in BASIC ROM:
|List of all BASIC keywords|
Type: Command General Programming-Syntax: DIM <name>(<d1>[,<d2>[,<d3>...]])
Note that the dimension sizes represent the last, or "highest", index number available. Since the lower limit for the indices is always fixed at zero, specifying a dimension of n reserves space for n+1 variables "along" that dimension.
Omitting the list of dimension sizes causes a ?SYNTAX ERROR IN line. Previously DIMensioned arrays cannot be "re-dimensioned" through a second DIM command; this will raise a ?REDIM'D ARRAY ERROR IN line.
Note that using an array without DIMensioning is actually legal in Commodore BASIC: If a BASIC program e.g. starts assigning values to an array not "declared" in a prior DIM statement, the interpreter "auto-DIMensions" the array to a size of 10+1=11 elements along each specified dimension. Like other arrays, such "auto-DIMensioned" arrays cannot be re-dimensioned later through an explicit DIM command.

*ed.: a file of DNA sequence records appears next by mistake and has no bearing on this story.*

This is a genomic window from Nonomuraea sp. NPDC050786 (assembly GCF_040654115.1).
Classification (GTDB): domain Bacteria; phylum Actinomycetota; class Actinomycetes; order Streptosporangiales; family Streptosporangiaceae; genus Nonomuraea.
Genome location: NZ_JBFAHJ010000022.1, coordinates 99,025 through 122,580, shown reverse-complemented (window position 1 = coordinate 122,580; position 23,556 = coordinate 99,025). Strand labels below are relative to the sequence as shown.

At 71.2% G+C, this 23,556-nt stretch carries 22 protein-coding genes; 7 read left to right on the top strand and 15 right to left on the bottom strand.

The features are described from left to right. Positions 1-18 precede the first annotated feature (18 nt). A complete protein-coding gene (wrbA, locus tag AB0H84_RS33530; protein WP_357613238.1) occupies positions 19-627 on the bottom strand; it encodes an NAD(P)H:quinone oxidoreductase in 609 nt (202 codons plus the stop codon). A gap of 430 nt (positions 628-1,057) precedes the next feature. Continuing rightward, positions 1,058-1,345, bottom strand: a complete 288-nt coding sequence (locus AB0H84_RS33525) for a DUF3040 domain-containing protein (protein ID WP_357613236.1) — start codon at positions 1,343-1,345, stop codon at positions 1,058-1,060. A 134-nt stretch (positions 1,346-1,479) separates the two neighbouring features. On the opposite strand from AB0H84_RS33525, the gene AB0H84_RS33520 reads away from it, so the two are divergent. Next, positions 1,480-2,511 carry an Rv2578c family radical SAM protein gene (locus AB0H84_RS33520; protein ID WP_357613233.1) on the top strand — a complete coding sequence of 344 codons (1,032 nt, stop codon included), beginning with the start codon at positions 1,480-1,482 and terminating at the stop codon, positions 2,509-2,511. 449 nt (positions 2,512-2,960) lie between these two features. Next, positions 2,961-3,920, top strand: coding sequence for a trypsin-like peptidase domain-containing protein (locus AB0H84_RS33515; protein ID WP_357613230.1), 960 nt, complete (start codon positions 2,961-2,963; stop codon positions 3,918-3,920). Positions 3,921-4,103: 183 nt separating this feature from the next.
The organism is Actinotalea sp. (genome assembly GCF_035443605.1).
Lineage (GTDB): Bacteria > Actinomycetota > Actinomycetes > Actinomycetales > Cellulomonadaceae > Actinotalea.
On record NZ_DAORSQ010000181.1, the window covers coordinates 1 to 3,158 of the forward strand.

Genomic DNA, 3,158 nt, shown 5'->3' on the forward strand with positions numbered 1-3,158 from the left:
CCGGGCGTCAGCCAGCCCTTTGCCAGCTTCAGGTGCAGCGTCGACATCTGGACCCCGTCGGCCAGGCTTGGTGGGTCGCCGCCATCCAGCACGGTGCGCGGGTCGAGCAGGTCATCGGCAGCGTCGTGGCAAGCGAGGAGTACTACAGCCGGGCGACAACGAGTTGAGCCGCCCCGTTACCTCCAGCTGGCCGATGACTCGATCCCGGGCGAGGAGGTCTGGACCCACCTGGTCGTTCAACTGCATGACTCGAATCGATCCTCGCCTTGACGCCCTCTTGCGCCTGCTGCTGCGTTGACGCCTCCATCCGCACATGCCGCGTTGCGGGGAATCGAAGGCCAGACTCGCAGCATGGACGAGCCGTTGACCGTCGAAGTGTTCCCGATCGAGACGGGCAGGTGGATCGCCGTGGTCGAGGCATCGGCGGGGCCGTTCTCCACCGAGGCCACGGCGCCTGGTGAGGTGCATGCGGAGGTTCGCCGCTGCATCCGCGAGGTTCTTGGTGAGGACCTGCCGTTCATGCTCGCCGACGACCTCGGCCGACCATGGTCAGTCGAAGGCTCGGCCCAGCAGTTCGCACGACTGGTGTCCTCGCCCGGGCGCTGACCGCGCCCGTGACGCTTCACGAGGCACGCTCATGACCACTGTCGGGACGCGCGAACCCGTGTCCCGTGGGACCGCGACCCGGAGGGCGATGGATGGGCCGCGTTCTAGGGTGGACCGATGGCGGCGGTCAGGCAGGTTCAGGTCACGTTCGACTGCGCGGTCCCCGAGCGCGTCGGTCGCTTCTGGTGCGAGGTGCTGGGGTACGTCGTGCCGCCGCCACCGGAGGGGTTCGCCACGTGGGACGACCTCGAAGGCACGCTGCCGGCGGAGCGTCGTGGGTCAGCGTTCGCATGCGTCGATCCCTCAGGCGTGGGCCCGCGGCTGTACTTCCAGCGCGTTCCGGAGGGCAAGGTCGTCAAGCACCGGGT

Indices to arrays are handled internally by signed positive 16-bit integers, which in theory gives them a range from 0 to 32767, resulting in up to 32768 variables along that dimension. Indices outside this range will raise an ?ILLEGAL QUANTITY ERROR. The number of dimensions are counted in a single-byte register, and thus has a limit at 255 dimensions. But memory limitations will cause an ?OUT OF MEMORY ERROR IN line long before an array attains such sizes.
DIM A$(4) One-dimensional array with room for 4+1=5 strings. DIM C%(2,3) Two-dimensional array with 2+1=3 integers along the first dimension, and 3+1=4 dimensions along the second, giving a total of 12 integers. DIM T(8,1,5) Three-dimensional array with (8+1)×(1+1)×(5+1)=108 real variables. DIM B$(CT%) DIMensioning a string array according to a size held in a variable
Q(10)=10 Bad coding, but legal - automatic DIMensioning, whereas Q(10) has got the value 10 and Q(0) until Q(9) the value 0 !